It is stressed during the evening discourses (more about that later) about how only you, yourself, can do the work conducive to your own development. I remember thinking a lot about the phrase "You have to walk your own path", and in retrospect it reminds me of how I think about children at school needing to make their own choices, and how their development is also exclusively dependent on them doing things themselves. The teacher, Goenka (more on him later), also stresses that we should only accept an idea or teaching after we've experienced it for ourselves. He suggests, contrary to the popular parent reaction or teacher attitude of "because I said so", that independent experience of the benefits of a practice are necessary before adopting it.


Development of Character

One of the contextual aspects of the course which was very striking to me is that everyone and everything involved in the creation of the course is funded through donations from participants who have completed the course. It is free of charge to anyone who wants to apply. At a physical level, every meal (and they are delicious and varied fresh meals), the dormitories (which are simple but clean, heated, include hot water), the meditation hall, the natural grounds, this is very impressive. But the part that was inspirational was that all the people working there were also serving as volunteers. Even the assistant teachers and managers are not remunerated for their work. The generosity and care shown by the staff is moving. All the people that manage the course really make it clear that they are there to help you succeed. The atmosphere that this kind of attitude generates moves one to feel impelled to mirror it in ones own life. It is easy to understand the concept of giving at an intellectual level, but to see it and experience it in practice all around you is very touching- and it definitely creates a momentum!




Of course, this type of deep introspection can be very painful at times, frustrating, and emotional. And the body is not used to sitting for such long hours in general, and you do experience a degree of physical pain. Assistant teachers are available every day to answer questions regarding your practice, and managers are there to help with alternatives when there is difficulty with the sitting. Another one of the main precepts underlined in the course is the law of impermanence. Understanding that all of it, the mental pain, physical pain, and even the experience at the course itself will pass is an important part of the work. You really get to experience the truth of that statement in all kinds of ways, and begin to take real respite in that fact.

The discourses given at the end of the day (the only form of media that you are exposed during the 10 days) are the most helpful guides to the personal experience one is having. They are imparted by S.N. Goenka, the leading worldwide teacher of Vipassana meditation. He is an excellent speaker and his lectures are delivered in a manner that is very logical, clear, and with humor (which is so necessary when you are dealing with so much mentally and physically). He also introduces the concept of "Dhamma", which is a term that has no sectarian connotation, but means "a path to enlightenment." It can be seen like a method that includes the teachings of Buddha, laws of nature applied to the human experience, and as a support to the work one is trying to cultivate through meditating. Goenka is an inspiring and wonderful teacher.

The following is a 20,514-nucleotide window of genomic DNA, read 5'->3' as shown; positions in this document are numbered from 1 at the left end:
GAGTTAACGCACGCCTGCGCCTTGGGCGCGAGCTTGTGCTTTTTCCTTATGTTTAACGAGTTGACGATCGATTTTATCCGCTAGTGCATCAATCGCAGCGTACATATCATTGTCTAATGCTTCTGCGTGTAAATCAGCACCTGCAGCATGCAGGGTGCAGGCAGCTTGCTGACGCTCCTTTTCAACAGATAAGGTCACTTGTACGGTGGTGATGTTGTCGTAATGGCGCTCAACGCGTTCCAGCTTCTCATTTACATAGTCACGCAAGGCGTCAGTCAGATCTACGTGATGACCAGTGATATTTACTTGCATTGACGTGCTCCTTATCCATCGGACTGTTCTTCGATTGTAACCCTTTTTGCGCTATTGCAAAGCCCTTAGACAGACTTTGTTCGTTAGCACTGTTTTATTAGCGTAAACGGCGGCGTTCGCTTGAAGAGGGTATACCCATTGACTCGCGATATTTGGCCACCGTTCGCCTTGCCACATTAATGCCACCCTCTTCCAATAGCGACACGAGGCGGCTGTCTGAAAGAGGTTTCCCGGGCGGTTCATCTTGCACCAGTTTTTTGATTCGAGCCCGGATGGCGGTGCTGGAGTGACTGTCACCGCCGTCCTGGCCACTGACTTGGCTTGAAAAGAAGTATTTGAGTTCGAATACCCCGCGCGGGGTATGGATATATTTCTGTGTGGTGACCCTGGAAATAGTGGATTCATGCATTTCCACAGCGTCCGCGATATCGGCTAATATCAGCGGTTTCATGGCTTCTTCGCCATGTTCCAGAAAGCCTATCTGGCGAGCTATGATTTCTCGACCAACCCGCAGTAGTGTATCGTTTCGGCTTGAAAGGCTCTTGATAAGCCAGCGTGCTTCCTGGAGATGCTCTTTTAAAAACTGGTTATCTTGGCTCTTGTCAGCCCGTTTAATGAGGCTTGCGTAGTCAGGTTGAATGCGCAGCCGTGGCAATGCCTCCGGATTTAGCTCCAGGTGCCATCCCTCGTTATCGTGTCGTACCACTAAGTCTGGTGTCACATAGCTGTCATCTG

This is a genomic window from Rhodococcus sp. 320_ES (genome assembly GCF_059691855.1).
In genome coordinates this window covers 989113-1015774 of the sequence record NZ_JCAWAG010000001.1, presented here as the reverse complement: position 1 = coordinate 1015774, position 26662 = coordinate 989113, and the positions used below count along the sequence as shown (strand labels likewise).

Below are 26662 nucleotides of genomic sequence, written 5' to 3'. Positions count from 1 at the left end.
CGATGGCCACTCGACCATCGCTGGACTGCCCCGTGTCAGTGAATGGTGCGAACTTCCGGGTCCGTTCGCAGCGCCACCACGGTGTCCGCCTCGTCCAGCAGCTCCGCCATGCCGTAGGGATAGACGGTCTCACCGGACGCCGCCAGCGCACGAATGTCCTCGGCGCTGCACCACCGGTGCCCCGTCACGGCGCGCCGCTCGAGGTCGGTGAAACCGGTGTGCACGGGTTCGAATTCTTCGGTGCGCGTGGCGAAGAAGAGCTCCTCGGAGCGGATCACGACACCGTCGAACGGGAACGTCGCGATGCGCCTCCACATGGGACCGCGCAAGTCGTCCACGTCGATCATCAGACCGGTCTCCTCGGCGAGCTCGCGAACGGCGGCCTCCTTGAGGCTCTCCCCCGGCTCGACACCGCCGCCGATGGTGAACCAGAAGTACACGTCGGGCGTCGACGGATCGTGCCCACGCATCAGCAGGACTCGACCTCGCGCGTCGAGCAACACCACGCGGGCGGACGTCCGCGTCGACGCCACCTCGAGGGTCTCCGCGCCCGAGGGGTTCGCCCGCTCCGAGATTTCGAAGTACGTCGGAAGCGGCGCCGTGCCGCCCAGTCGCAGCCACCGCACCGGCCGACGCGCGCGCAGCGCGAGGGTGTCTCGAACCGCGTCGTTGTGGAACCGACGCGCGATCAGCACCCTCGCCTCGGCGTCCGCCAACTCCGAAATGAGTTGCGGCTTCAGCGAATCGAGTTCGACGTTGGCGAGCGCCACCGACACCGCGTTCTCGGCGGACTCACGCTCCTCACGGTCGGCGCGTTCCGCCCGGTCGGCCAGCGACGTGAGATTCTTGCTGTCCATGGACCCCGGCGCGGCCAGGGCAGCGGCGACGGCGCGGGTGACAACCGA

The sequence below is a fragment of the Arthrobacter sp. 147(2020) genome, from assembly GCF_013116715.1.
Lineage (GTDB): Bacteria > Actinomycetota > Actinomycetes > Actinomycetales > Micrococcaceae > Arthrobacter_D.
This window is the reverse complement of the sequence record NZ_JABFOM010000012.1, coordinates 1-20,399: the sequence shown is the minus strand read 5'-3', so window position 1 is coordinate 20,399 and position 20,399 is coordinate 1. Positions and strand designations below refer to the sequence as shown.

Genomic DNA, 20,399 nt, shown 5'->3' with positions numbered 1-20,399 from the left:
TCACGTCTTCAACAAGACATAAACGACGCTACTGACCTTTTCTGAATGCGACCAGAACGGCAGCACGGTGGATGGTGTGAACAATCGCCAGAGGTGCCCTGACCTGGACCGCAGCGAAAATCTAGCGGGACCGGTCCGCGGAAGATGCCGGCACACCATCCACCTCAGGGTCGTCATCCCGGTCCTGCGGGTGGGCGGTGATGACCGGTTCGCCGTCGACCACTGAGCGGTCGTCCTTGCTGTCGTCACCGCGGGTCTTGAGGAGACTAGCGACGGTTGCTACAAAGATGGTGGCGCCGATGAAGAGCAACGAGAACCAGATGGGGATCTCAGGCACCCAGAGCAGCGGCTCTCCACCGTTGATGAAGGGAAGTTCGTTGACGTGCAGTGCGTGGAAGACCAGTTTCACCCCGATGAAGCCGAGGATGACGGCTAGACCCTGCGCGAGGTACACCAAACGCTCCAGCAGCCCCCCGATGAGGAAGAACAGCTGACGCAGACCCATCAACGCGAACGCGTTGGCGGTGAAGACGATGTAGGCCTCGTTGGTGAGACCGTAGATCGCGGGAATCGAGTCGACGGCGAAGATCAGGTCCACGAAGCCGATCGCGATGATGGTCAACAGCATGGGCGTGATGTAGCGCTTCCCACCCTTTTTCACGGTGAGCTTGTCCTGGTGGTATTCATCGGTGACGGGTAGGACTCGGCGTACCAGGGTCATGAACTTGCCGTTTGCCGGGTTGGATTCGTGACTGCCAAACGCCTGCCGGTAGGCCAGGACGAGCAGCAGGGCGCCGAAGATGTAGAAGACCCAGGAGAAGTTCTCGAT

Of course, I am sharing all of this as my own particular experience of the course, and other people may have internalized it in a completely different way. I read many reviews of the course before I signed up, and some of them were very negative (though mostly from people who didn't complete the course, and thus missed out on really seeing the whole picture of it), and some of them were extremely positive. It is stated time and time again, that one must complete the 10 days in order to get a complete idea about the technique- and I found that to be very true personally! In order to give the experience a full trial, it is not possible to do only part of the course- it really all comes together in the end.


Emerging from the course, immediate results I see are:

- Increased mindfulness about myself and others. I am more aware of my actions, words, and intentions.

- More patience with myself and others. Patient with mistakes, with things happening outside of me.

- Less restlessness and anxiousness. My life has slowed down quite a bit, and I have cut down on a lot of activity that I was doing in the past as a form of distraction from the mental distress.

- Increased desire to serve others without needing anything in return. I am becoming more aware of other people's needs.

- More balance in my emotional responses. I am feeling less extremes in my emotional life.


In order to continue to benefit from the course, it is recommended to the participants to continue to practice daily. Quickly I found the times I sit to meditate at the beginning and end of the day to be necessary for my wellbeing (just as before, and still, I find at least an hour of physical exercise a day are necessary for me to feel good).

I am so grateful that this kind of opportunity is available to anyone who wants to experience it, and recommend this course to anyone really, but especially as an extension or manifestation of the spiritual preparation of the Montessori teacher.


Here is the course website: http://www.dhamma.org/


PS. Coincidentally, the assistant teacher to the course I took in North Fork, Karen Donovan, is also an Elementary Montessori teacher. When I asked her questions about the practice during the interviews, not knowing about her background but her knowing about mine, she tailored her responses and framed them in ideas about child development, which made so much sense to me!